Decoding cyber attacks

Decoding cyber attacks

Hacktivism arrived in Singapore 12 days ago in the form of someone named "the Messiah", who claimed to be a member of global cyber activism group Anonymous. He threatened to unleash a legion of hackers on the country and its infrastructure if the Government did not revoke its licensing regime for news websites. Should Singaporeans be afraid?

ON OCT 29, as ordinary Singaporeans went about their Tuesday, political protest took an unexpected turn.

This day marked the arrival of the hacktivist in Singapore - a new breed of protester who hacks into online sites to make a point. And that day, the Singapore Government was his declared target.

In a blurry YouTube video, a masked man threatened chaos on the country and its infrastructure if the licensing regime for news websites, instituted in June, was not lifted.

Identifying himself as a part of cyber activism group Anonymous, he declared: "For every single time you deprive a citizen his right to information, we will cost you financial loss by aggressive cyber-intrusion."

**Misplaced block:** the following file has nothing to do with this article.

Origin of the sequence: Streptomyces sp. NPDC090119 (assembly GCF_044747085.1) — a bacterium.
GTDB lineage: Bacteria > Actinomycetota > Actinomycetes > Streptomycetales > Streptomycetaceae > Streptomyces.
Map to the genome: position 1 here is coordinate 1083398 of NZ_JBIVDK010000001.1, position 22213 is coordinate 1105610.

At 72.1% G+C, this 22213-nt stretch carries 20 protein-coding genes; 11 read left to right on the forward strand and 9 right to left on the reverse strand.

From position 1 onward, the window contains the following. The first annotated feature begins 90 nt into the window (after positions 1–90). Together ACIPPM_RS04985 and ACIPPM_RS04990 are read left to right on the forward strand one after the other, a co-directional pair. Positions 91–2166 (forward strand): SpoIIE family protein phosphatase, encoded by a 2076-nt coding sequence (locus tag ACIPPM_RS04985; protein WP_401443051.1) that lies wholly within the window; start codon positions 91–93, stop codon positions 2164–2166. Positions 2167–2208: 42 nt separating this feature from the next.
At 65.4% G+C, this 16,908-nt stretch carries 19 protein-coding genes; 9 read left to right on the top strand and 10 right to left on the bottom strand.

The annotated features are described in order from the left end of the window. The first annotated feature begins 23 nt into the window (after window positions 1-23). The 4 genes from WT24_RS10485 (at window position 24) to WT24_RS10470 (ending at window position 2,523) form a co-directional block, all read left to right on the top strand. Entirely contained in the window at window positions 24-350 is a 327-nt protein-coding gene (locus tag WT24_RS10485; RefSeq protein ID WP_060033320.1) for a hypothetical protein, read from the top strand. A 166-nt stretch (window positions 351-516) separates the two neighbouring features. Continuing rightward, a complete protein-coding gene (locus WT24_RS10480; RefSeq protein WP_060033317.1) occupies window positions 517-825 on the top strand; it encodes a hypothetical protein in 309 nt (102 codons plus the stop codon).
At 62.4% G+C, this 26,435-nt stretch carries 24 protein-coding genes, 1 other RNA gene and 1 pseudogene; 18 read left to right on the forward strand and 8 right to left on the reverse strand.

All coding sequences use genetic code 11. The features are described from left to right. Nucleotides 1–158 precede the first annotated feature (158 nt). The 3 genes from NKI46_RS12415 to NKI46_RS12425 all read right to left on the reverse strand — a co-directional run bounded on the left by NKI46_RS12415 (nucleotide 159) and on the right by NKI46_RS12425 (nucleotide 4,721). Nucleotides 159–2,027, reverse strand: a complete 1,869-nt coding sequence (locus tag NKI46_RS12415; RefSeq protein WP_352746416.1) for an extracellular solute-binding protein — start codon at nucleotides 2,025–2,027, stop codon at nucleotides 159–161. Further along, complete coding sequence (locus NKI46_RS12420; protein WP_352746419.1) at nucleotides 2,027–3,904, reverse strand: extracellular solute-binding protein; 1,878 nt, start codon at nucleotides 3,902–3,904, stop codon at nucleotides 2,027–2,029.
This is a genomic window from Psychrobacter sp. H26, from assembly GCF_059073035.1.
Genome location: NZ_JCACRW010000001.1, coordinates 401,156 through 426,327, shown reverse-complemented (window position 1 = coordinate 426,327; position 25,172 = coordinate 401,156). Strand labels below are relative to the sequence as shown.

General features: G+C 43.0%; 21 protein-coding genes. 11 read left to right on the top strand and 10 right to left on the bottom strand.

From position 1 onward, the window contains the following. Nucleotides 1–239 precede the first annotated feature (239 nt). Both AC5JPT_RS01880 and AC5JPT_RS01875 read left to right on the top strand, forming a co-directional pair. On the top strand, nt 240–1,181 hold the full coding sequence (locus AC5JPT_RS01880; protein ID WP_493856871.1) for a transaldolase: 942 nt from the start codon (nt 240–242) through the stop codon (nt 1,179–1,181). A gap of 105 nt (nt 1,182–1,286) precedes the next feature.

What preceded and followed the video message were defacements of several websites, from that of the Ang Mo Kio Town Council to The Straits Times' blog section, by a hacker calling himself "the Messiah".

Last Saturday, when several government websites went down for several hours, some Singaporeans wondered if it was the start of the threatened chaos.

Communications consultant Priscilla Wong, 36, says: "My first thought was, Could this be 'the Messiah' carrying out his threats?" But the Infocomm Development Authority (IDA) of Singapore, the local sector regulator, told the media that it was not a case of hacking, but of scheduled maintenance that took longer than expected due to technical glitches.

Then, on Wednesday, Prime Minister Lee Hsien Loong said that the authorities would spare no effort in finding the hackers, and that they would be dealt with severely.

Two days later, a page on both the Prime Minister's Office (PMO) and the Istana websites were hacked in retaliation.

This move took the hostilities to a new level, say observers.

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